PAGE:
Sunday Homilies


Twelfth Sunday in Ordinary Time, Classic

Matthew 10: 26-33

Gospel Summary

In today’s gospel passage, Jesus reminds his disciples that they will meet opposition if they try to live his message but that they should not be fearful because all that is hidden will be made known. Most of us would be concerned about having everything in our past revealed, but the attitude of Jesus is not that of an investigative reporter. He is referring to the truth, which he has brought into our world and has entrusted to all his disciples. This teaching possesses a hidden power, so that all the violence and bluster that oppose it, though sometimes appearing overwhelming, will in fact crumble before it. Even death will not be able to withstand the power of Jesus’ word of truth.

How can this be? Because God is on the side of truth and God is not only all-powerful but also fiercely attentive. He is never distracted, so that he takes note of every sparrow, and even every hair of our heads. God watches closely to see that his truth triumphs and that those who proclaim it and live by it share in that victory.

Accordingly, at the final judgment Jesus will himself present to his Father whose who have been faithful to his teaching, just as he will disown those who have allowed themselves to be deluded by the bright lights and sweet sounds of a philosophy that seeks dominance and justifies ego-centricity..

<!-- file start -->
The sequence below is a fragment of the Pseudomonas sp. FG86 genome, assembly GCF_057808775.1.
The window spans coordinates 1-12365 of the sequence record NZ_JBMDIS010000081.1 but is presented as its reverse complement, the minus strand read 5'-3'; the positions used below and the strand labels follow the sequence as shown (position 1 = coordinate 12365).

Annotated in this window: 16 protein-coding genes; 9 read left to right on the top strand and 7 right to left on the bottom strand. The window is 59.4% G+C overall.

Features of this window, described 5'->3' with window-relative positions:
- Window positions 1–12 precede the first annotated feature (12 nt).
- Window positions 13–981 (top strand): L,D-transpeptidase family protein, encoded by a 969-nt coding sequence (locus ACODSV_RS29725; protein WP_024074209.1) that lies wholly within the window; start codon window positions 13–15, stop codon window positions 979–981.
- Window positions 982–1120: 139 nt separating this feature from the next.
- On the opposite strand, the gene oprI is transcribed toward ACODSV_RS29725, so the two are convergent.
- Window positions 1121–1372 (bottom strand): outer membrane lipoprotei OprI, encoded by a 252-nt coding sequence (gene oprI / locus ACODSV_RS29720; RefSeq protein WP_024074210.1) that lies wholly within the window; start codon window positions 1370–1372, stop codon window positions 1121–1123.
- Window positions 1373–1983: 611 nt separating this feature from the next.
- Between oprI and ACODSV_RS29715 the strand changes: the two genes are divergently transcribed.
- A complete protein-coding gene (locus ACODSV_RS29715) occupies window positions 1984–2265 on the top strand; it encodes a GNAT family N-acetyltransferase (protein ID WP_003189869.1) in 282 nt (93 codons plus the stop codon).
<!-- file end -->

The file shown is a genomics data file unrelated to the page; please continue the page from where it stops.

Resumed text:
Life Implications

Jesus teaches us that our only source of freedom and strength is the goodness of our heavenly Father–a goodness that is mediated through Jesus himself as well as through good people and beautiful flowers. Furthermore, the discovery of this goodness carries with it the solemn obligation to pass on one’s blessings through concern for others.

Our world is full of hype and glitter, but the only truth that will prevail is the truth taught by Jesus. The elements of this teaching are not mysterious or obscure. First, one must be honest enough to acknowledge one’s need for help in seeking liberation and fulfillment. This same honesty will enable one to see the goodness in life, both that which is visible to everyone and that which is subtle but very real. We must look for the goodness in life and learn to count our blessings

As one sees more and more goodness, and gathers it in, while letting the evil go by, one will become ever more confident and able to love in a way that responds to the needs of others. Such thoughtfulness will often appear unpromising and illogical, but it is in fact quite invincible so that absolutely nothing can withstand it. It is the hidden power of this truth that will be revealed and fully vindicated in the final judgment.

Low self-esteem is a very common form of bondage; it destroys our confidence in the beautiful gifts that God has given us. And that means that others are deprived also. How consoling it is to hear Jesus say, “You are worth more than many sparrows.” This surely means that God is present to every one of us with his offer of love and support. The more we open ourselves to that bountiful gift, the more we will be able to become a blessing in the lives of others.

Demetrius R. Dumm, O.S.B.